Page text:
Conformity In William Golding's Lord Of The Flies

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In society, there are many standards that people must uphold to. In western society, it is uncommon for men to have long hair or for women to have short hair. Naturally, people will be conscientious of their differences between other people and try to change them or cover them up, and often times people who do not follow the standard are looked down upon. This leads to people trying to fit into the groups around them almost thoughtlessly. However, when people conform without thinking, it can lead to dangerous consequences. Often times, mindless conformity leads to senseless violence that could have been avoided with just a little more thought. In order to justify hateful and exclusive acts, the actions of people in minorities are often taken …show more content…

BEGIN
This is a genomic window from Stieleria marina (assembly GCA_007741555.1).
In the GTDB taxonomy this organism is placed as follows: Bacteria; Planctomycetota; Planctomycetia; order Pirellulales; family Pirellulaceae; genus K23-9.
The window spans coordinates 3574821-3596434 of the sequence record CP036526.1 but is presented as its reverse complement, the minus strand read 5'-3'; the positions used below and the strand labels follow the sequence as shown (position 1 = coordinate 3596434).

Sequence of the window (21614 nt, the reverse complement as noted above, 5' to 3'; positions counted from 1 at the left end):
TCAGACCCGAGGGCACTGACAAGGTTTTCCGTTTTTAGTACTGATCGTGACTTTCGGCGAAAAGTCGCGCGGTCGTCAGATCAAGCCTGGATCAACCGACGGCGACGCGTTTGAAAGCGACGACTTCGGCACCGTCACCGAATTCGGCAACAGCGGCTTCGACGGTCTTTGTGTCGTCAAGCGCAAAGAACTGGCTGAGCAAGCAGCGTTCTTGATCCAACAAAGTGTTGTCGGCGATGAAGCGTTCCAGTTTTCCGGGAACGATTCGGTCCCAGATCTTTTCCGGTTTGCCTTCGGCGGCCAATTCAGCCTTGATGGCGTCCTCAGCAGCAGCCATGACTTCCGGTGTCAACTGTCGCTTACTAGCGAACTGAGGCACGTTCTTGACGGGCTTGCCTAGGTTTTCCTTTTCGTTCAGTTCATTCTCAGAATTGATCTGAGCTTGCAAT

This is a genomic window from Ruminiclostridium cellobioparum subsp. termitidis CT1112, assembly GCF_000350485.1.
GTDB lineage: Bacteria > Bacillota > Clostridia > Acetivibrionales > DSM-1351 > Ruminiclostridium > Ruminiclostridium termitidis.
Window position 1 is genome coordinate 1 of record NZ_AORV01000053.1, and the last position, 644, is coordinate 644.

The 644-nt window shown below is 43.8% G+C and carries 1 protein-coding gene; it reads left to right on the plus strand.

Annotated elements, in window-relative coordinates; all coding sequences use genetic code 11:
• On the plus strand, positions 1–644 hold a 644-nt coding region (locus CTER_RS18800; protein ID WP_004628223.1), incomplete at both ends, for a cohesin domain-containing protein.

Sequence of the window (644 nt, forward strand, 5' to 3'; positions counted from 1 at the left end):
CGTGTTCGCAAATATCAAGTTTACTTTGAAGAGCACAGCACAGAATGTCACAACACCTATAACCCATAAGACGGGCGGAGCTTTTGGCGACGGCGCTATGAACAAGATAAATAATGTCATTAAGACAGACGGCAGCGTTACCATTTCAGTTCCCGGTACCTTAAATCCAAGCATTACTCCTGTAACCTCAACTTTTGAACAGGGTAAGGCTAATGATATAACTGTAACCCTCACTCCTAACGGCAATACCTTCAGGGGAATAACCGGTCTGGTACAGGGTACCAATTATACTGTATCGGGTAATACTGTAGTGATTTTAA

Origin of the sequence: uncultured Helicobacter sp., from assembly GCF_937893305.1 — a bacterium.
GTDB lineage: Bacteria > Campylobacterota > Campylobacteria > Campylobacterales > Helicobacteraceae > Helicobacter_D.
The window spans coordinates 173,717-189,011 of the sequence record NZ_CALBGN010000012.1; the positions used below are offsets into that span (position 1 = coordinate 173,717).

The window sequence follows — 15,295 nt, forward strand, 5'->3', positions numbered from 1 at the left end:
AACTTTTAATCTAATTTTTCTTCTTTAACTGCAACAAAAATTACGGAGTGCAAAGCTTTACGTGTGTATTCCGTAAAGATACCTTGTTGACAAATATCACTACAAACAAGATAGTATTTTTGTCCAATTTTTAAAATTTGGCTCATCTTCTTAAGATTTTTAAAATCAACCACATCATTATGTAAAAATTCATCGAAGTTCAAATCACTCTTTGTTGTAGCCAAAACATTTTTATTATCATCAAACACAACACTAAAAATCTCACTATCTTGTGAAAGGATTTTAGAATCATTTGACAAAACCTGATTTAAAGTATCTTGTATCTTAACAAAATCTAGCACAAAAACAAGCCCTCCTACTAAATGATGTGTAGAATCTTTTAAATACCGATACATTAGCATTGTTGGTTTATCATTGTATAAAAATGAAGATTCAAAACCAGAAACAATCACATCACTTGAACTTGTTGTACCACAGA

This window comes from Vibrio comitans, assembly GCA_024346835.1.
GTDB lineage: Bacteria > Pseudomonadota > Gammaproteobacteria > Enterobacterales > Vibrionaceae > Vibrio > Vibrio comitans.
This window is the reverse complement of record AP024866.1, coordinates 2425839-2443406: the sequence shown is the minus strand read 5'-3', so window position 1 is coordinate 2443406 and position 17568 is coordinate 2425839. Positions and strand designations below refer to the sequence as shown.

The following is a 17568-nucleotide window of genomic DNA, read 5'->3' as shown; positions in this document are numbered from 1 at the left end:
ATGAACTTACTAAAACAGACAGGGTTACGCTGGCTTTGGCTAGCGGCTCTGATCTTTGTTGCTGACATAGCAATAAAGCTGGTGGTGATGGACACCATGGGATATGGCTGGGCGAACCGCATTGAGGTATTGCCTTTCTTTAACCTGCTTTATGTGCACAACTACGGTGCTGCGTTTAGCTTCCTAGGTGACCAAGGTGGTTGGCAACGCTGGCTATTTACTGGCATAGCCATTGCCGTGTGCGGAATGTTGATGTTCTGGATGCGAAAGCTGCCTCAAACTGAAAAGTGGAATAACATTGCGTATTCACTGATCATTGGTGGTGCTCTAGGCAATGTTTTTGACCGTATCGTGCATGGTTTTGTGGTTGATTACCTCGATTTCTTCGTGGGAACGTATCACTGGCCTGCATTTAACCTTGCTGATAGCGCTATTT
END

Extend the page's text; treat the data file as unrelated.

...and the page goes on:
Instead of thinking about what they should do or what would be the best course of action, they begin to think only as part of the group, their opinions becoming merely extensions of the wishes of the majority. In Lord of the Flies, after Ralph and Piggy discover Jack’s group, a thunderstorm approaches, so the hunters perform a dance to make it go away. Golding then describes how the group conforms, saying, “Some of the littluns started a ring on their own; and the complementary circles went round and round as though repetition would achieve safety of itself. There was the throb and stamp of a single organism” (152). The littluns began copying the actions of the biguns instinctively, feeling that they would be safer if they did not stand out from the rest of the group. As everyone conforms together, the group takes on a life of its own as it begins to function less as separate parts and more as a single unit. This shows how they gain more power through their combined efforts. However, he uses the words “throb” and “stamp”, which are unpleasant sounding and closely related to wildlife, portraying the animalistic feeling of the group. This is further emphasized through calling the group “a single organism” instead of plainly stating that they are functioning as one. These descriptions suggest that the hunters are reverting to more primitive and savage behaviors. As they join together in the dance, there is less

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